Death RaceReviewed By Peter Sobczynski
Posted 08/22/08 00:00:00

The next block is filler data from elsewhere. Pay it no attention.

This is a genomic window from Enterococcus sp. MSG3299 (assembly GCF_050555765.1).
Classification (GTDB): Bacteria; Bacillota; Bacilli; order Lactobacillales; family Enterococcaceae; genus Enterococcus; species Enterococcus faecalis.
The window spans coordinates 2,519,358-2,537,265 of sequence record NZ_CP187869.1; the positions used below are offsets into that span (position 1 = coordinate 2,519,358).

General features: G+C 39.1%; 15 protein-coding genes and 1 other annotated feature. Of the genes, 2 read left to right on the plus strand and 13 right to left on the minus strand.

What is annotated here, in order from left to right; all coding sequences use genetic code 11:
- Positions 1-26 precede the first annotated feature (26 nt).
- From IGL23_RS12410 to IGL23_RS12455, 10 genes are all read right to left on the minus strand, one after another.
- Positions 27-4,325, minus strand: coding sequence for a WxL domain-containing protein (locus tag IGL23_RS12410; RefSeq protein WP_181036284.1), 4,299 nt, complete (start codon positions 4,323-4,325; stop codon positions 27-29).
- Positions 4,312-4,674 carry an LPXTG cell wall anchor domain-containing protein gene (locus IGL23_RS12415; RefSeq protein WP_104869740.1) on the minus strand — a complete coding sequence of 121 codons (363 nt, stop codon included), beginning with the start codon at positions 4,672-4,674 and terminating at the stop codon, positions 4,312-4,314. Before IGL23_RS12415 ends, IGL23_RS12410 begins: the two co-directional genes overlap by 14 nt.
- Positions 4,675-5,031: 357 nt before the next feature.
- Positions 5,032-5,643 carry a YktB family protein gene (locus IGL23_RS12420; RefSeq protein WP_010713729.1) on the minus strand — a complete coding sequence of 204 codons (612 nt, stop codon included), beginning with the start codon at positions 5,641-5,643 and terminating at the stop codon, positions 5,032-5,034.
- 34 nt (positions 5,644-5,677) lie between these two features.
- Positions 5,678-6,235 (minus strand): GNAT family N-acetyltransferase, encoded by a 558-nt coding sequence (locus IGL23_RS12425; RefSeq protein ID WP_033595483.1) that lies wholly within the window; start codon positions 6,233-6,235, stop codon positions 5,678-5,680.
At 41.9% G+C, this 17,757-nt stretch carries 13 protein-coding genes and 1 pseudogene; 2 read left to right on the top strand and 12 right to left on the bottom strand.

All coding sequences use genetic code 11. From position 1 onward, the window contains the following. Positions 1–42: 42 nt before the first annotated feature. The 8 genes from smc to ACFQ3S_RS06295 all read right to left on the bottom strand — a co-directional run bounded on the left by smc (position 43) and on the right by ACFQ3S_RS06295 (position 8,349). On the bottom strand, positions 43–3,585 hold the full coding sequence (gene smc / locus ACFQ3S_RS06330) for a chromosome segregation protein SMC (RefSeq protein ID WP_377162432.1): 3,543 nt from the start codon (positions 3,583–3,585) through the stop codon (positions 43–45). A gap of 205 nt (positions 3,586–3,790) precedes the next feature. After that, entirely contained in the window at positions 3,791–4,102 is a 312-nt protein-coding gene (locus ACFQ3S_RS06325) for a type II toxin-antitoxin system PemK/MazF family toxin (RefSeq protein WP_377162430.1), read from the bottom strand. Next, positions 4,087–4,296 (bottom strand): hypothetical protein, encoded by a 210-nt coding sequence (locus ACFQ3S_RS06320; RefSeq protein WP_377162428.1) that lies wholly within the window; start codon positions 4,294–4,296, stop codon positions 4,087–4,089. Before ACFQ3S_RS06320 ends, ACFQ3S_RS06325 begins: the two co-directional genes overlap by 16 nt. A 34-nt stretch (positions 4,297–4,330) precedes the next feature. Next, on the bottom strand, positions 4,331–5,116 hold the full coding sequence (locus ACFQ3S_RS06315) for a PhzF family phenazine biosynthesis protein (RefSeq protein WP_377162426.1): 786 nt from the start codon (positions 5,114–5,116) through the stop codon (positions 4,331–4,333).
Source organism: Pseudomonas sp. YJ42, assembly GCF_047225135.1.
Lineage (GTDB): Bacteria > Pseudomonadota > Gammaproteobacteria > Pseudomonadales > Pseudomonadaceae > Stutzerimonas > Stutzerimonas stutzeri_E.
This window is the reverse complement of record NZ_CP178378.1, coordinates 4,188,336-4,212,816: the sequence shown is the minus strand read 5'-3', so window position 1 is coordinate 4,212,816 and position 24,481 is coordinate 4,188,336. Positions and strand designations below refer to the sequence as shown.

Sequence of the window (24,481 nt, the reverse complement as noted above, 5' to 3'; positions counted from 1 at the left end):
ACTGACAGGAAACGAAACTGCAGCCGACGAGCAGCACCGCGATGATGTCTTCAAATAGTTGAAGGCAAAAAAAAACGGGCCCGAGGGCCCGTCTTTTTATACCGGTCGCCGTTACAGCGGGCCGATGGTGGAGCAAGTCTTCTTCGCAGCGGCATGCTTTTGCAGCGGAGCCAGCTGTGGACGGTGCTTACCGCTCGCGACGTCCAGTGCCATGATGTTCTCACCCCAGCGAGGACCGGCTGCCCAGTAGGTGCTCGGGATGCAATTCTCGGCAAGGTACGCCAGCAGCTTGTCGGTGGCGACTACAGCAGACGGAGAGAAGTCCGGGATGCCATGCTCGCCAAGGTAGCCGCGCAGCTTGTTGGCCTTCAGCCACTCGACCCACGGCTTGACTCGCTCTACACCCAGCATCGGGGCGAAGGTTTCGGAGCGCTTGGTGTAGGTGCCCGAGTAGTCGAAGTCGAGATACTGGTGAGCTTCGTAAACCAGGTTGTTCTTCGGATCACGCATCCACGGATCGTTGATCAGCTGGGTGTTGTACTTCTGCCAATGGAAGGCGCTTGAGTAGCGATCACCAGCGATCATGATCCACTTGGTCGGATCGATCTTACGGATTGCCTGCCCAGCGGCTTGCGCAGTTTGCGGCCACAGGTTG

Produced in 1975 at a time when the rising levels of violence in professional sports inspired both public outcries and a solemn, big-budget epic of speculative science-fiction based on that concept in Norman Jewison’s “Rollerball,” Paul Bartel’s “Death Race 2000” was a low-budget extravaganza from Roger Corman’s New World Pictures that combined bloody action and jet-black comedy to tell the story of a futuristic government-sanctioned cross-country auto race in which there were no rules, the contestants were free to knock out their competition by any means necessary and bonus points were scored for every pedestrian that they struck and killed along the way. Since it was a Corman production, Bartel couldn’t rely on elaborate special effects and stunt choreography to tell his story (although both were surprisingly good considering the circumstances) and as a result, he placed his emphasis on sly satire, colorful characters (David Carrradine, Mary Woronov and a pre-celebrity Sylvester Stallone were among the drivers) and a certain heedless nihilism (including a finale in which the thoroughly corrupt President of the United States is assassinated, by the hero no less, in what was meant to be a happy ending for one and all). The result was one of the best exploitation movies of the period and, as a recent viewing confirmed, one that still holds up pretty well today both as social satire and as a slam-bang action epic.Now we have “Death Race,” the long-planned big-budget remake of the film that comes to us with what appears to be a fairly substantial budget, the backing of a major studio and such familiar faces as Jason Statham, Ian McShane and Joan Allen (yes, Joan Allen). Although the idea of remaking perfectly adequate movies is, of course, anathema to any true cineaste, an updated version of this particular property isn’t an inherently bad idea and with the presence of those particular actors, it could be argued that it has the potential to at least be interesting. Alas, the problem with “Death Race” is that it comes to us through Paul W.S. Anderson, whose previous crimes against cinema, including “Mortal Kombat,” “Soldier,” “Event Horizon” and “Alien Vs. Predator,” have been so completely lacking in excitement, entertainment or even basic cinematic skills that he is perhaps Uwe Boll’s only real rival for the title of World’s Worst Living Filmmaker. (In all fairness, I will give him some credit for being the brains, for lack of a better term, behind the superlatively goofy “Resident Evil” films.) This is a person who has, as far as I can tell, never set foot on a movie set with an original thought in his head, a coherent story to tell or an understanding of how to stage the elaborate scenes of violence and mayhem that he likes to stage in lieu of those original thoughts or coherent stories and of all things that he doesn’t do in “Death Race,” altering his filmmaking approach tops the list and the result is a work that is so stupid, so noisy and so utterly bereft of a reason to exist (and without offering any glimpses of Milla Jovovich as compensation) that there is a distinct possibility that that it could a new low even for him. After all, most of his previous projects involved him blowing premises that were fairly silly to begin with (seeing as how the majority were inspired by video games) and which even the greatest filmmakers might have had trouble bringing to life while “Death Race” takes a premise that should have been a slam dunk and then squanders it in such a way that it would have been jeered out of grindhouses across the country 30-odd years ago and seems likely to face the same fate at multiplexes this weekend.